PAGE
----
On Monday, I fell and injured my wrist. After a few hours at the hospital to get checked out, I returned home with a splint on just like countless others who had similar injuries that day. Waiting in the hospital Emergency Room at any time is never fun. Thankfully, I had my phone to capture some notes.
Typing on an iPhone with your dominant hand is a tolerable experience at best. Typing with your non-dominant hand is even worse. The number of mistakes I keep making really slow this process down. Thankfully, the predictive text is working fairly well. I’m really enjoying the fact that Scratch gives me quick access to common functions, like making a list, which allows me to type out thoughts quickly.
It has been a while since I’ve stepped into Kelowna General Hospital. I made several trips here when my daughter was born, and another trip when my ex had some pain in her mouth. This was the first time going into the new wing.
Walking in the ER entrance, first two thoughts that cross my mind:
1. You can definitely tell it is new.
2. You can definitely tell it is a hospital.
Maybe the process is the same in other Canadian hospitals, but you check in with a volunteer who takes your information and then passes it to a clerk. The clerk checks your blood pressure, allergies, etc. then passes you off to another admin person. They check you into the hospital, giving you an ID wristband, and putting you into the queue. It’s quite the process, made worse when the student volunteer is not even aware of what he is doing. Having to explain I injured my wrist twice within a few minutes? Not exactly right.
After sitting down- I should say first that the ER was busy so it took a moment to find a seat- you do the automatic scan of the room to see how you compare to the others. It’s almost a game: Who Has It Worst? Seems like an ideal show for Colin Mochrie to host since his other Who’s Line Is It Anyway are hosting game shows.
Right away, I can tell I’m nowhere near enough pain to be here. When people are slumped up against others’ shoulders or are holding a bowl in case they throw up, I’ve certainly in better shape. Anyone who is using a phone in the room is automatically disqualified too. One woman had an iPad with her, which seems both incredibly smart and stupid at the same time. I’m not sure whether I would bring such an expensive device like that here (ignoring the fact that an iPhone 5 costs more than an iPad.)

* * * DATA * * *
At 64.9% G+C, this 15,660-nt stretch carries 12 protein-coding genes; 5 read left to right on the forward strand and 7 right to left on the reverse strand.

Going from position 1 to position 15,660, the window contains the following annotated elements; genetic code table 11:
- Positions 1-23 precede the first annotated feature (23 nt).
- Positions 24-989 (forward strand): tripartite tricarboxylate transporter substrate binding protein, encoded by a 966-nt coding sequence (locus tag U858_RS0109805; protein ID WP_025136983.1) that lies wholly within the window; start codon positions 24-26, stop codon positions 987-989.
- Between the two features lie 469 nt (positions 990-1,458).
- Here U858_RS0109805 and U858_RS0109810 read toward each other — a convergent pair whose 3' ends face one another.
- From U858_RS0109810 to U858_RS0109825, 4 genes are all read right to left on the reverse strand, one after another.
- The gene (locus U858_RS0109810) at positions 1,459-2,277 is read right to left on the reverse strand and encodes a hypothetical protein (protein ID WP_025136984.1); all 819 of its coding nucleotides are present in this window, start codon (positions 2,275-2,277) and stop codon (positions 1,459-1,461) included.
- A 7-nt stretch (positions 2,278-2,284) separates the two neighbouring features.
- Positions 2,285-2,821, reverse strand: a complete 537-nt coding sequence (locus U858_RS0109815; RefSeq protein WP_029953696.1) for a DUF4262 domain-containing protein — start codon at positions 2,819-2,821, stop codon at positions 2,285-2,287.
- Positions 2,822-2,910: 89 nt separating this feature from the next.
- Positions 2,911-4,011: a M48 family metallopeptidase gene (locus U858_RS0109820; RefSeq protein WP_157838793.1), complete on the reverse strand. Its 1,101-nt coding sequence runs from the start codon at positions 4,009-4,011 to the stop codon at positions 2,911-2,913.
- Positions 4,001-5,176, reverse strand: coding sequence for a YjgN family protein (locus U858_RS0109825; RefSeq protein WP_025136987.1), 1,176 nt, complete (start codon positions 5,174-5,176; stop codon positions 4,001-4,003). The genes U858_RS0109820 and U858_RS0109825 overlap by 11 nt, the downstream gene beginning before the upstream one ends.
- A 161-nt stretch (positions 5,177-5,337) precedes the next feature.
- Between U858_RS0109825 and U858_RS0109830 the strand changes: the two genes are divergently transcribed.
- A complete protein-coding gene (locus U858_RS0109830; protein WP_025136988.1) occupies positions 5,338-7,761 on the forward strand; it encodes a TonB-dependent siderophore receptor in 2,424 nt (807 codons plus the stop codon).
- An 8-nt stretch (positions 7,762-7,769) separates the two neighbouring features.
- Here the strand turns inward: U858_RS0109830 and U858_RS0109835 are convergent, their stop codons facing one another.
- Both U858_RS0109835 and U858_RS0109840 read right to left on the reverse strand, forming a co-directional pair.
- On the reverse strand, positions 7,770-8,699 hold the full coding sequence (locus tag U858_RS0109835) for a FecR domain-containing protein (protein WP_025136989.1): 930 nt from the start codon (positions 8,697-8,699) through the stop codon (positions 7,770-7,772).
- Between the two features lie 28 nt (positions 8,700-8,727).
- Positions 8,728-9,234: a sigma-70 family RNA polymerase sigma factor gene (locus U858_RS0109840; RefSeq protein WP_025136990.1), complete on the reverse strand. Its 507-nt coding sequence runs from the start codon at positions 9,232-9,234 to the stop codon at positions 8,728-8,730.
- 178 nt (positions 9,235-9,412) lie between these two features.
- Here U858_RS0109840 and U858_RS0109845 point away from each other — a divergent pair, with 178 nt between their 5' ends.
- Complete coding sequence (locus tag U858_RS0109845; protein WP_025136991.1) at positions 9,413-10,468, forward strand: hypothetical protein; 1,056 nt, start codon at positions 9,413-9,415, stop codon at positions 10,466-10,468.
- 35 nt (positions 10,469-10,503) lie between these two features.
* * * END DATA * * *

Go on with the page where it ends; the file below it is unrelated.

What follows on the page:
Second, I tend to look at who is making the boldest fashion statement. Hospitals at this hour usually have at least a few people that stand out for one reason or another. There’s a woman in tights, talking to someone on the phone, bawling her eyes out and yelling a bit, then when she hangs up, she is smiling while texting. Odd. I’ll forgive the people who are sweatpants, and give a pass for people who seem to be showing off too much muffin top. The real winner is the lady wearing a baggy tie-dyed shirt and matching pants. I haven’t seen an outfit like that since probably the Dawson City Music Festival. Bit blinding.
The staff at the hospital are incredibly patient with people. With the length of time it takes for people to get processed, no one openly complains and staff are in good spirits. Turns out, it was the shift change. People were happy leaving, others had nothing to complain about yet.
Time seems to move very slowly in the hospital. I have always wondered why when we want something to happen, it takes forever, but when we want something to last (a date, party) it goes by quickly. After nearly an hour, I move on to the minor treatment room. More waiting, but there is more movement.
Down the hall I’m sent to visit the x-ray technician. When I get there, more waiting is to be found and no seats. There’s a young family there. The oldest injured her wrist. The two younger ones under 8 are ready to pass out at this hour. The mother of the oldest (who is the aunt for the other two) has come to ER three weeks in a row. I consider myself lucky that I only have one daughter who could bring me down there.
A few others going ahead of me are rolled in on stretchers. They seem real old and in bad shape. I start thinking about how strange it is that they get priority over the young girl. Before they are rolled in, they end up waiting around the corner with no one with them. A lonely experience. Another older mother is in a wheelchair and has a rather hyper teenager with her. The teen is too focused on playing her DSi and not aware enough to move her mom out of the way when the people on beds are rolled in.
After all the X-ray, walking back into the second waiting room, I hear a lot of noise. It’s practically a party with close to eight people waiting for one person, who looks like they got hit with a baseball bat in the face. After a short wait, I am called in to get the splint on. Ahead of the little girl again. Hospitals prioritize in strange ways for me.
After nearly three hours at the hospital, I was on my way home to face the other challenges: how to undress and dress with one useable hand, how to prepare meals, and keep myself occupied during the day. Using a mouse was impossible with my right hand, and couldn’t use the keyboard at all.
The second day out of the hospital has found me in better spirits and with the patience to try something different. This post and the others this week have been typed and edited on my iPhone, using solely my left hand. Scratch was used for writing, Byword to edit the links (using the markdown language) and format, then Poster for images and publishing. A trio of apps that have worked incredibly well.
One hand blogging does have the ability to produce sound.